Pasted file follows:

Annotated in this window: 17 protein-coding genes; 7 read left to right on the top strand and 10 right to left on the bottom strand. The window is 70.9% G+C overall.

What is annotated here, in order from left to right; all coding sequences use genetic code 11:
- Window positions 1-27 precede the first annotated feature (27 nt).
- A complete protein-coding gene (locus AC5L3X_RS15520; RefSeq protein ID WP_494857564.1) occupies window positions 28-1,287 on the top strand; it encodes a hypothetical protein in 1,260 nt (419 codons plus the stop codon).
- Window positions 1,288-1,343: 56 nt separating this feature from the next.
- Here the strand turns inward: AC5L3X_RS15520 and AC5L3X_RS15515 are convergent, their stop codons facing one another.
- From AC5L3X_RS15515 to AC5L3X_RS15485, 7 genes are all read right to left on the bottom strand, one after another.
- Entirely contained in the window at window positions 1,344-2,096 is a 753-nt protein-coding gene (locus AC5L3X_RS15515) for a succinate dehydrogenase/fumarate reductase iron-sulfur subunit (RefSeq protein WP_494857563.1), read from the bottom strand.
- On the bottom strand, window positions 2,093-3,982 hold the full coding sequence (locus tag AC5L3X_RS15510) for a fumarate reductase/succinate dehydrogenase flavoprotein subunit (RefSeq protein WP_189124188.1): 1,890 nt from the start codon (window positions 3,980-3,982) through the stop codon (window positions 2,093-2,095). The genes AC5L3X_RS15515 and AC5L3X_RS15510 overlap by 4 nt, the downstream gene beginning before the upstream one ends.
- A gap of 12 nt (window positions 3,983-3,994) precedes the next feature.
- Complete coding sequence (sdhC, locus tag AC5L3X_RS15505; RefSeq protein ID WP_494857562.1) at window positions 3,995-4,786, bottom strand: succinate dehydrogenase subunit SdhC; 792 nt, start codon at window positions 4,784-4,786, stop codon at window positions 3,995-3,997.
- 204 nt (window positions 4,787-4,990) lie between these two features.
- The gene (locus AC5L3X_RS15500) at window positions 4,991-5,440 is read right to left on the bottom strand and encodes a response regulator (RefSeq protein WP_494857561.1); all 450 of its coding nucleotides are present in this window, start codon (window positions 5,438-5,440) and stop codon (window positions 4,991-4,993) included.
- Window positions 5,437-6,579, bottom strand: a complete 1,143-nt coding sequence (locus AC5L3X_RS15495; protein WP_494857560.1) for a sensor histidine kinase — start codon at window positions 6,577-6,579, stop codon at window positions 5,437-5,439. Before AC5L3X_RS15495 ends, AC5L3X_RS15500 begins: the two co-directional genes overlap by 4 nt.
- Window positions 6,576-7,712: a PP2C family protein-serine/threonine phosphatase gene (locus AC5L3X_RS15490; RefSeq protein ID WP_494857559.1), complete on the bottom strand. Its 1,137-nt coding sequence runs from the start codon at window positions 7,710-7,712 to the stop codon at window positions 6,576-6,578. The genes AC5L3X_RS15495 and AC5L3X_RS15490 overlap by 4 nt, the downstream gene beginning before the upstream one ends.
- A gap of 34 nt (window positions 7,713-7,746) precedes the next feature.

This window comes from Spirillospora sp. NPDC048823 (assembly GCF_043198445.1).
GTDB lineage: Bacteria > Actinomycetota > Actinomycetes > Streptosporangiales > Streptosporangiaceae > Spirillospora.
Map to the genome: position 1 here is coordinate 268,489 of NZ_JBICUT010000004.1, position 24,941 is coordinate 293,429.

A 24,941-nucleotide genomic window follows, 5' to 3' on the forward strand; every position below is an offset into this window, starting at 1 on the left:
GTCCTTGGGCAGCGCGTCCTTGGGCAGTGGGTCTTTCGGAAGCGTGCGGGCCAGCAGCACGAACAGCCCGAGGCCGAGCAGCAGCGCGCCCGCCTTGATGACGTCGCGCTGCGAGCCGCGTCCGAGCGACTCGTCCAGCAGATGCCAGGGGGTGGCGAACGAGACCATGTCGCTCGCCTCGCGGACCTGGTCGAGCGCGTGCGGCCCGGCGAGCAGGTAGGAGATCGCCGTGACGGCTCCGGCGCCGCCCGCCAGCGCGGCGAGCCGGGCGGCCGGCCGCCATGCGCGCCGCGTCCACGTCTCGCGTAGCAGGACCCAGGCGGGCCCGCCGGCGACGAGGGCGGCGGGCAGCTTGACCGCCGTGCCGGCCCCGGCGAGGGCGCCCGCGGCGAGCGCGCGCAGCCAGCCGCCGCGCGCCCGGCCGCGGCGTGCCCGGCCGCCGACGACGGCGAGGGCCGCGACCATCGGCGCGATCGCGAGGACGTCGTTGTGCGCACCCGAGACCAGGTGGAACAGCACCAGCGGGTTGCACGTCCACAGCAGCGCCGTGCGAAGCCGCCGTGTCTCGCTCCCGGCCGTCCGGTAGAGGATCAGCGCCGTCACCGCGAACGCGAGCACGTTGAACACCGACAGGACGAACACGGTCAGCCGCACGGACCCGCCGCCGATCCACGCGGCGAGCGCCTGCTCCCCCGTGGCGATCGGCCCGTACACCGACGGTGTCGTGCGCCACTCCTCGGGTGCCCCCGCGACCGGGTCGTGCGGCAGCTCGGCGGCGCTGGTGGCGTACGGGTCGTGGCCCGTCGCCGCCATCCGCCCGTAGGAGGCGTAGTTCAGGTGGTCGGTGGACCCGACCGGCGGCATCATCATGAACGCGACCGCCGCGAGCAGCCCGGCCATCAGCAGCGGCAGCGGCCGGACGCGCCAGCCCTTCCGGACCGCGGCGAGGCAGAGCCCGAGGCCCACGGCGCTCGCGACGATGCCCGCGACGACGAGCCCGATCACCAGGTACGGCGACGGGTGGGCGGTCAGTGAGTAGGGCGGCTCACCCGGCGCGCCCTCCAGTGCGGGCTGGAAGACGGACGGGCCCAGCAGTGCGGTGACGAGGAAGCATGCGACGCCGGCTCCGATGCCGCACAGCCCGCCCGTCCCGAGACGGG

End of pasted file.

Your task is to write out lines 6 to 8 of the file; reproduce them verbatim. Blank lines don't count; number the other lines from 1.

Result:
- Here the strand turns inward: AC5L3X_RS15520 and AC5L3X_RS15515 are convergent, their stop codons facing one another.
- From AC5L3X_RS15515 to AC5L3X_RS15485, 7 genes are all read right to left on the bottom strand, one after another.
- Entirely contained in the window at window positions 1,344-2,096 is a 753-nt protein-coding gene (locus AC5L3X_RS15515) for a succinate dehydrogenase/fumarate reductase iron-sulfur subunit (RefSeq protein WP_494857563.1), read from the bottom strand.